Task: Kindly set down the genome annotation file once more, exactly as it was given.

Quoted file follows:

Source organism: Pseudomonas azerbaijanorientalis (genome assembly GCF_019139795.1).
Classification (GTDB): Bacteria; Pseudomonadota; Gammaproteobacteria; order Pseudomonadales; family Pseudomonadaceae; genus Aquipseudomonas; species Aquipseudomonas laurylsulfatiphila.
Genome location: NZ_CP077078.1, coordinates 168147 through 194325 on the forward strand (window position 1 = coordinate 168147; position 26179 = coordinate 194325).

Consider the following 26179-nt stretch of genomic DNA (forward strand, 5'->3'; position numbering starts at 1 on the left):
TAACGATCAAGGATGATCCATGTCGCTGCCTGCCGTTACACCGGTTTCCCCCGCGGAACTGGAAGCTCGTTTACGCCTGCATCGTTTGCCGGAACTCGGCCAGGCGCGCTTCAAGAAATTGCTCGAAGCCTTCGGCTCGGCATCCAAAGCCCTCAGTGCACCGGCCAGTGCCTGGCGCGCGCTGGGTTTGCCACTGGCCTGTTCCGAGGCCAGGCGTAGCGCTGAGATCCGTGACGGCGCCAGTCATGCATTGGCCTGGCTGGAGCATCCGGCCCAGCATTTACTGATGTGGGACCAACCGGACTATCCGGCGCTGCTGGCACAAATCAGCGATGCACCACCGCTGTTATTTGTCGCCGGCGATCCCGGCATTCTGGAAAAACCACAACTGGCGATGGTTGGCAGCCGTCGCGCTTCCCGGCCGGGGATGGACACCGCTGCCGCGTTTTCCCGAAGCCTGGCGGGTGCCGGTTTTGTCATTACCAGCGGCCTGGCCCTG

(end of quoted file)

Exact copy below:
Source organism: Pseudomonas azerbaijanorientalis (genome assembly GCF_019139795.1).
Classification (GTDB): Bacteria; Pseudomonadota; Gammaproteobacteria; order Pseudomonadales; family Pseudomonadaceae; genus Aquipseudomonas; species Aquipseudomonas laurylsulfatiphila.
Genome location: NZ_CP077078.1, coordinates 168147 through 194325 on the forward strand (window position 1 = coordinate 168147; position 26179 = coordinate 194325).

Consider the following 26179-nt stretch of genomic DNA (forward strand, 5'->3'; position numbering starts at 1 on the left):
TAACGATCAAGGATGATCCATGTCGCTGCCTGCCGTTACACCGGTTTCCCCCGCGGAACTGGAAGCTCGTTTACGCCTGCATCGTTTGCCGGAACTCGGCCAGGCGCGCTTCAAGAAATTGCTCGAAGCCTTCGGCTCGGCATCCAAAGCCCTCAGTGCACCGGCCAGTGCCTGGCGCGCGCTGGGTTTGCCACTGGCCTGTTCCGAGGCCAGGCGTAGCGCTGAGATCCGTGACGGCGCCAGTCATGCATTGGCCTGGCTGGAGCATCCGGCCCAGCATTTACTGATGTGGGACCAACCGGACTATCCGGCGCTGCTGGCACAAATCAGCGATGCACCACCGCTGTTATTTGTCGCCGGCGATCCCGGCATTCTGGAAAAACCACAACTGGCGATGGTTGGCAGCCGTCGCGCTTCCCGGCCGGGGATGGACACCGCTGCCGCGTTTTCCCGAAGCCTGGCGGGTGCCGGTTTTGTCATTACCAGCGGCCTGGCCCTG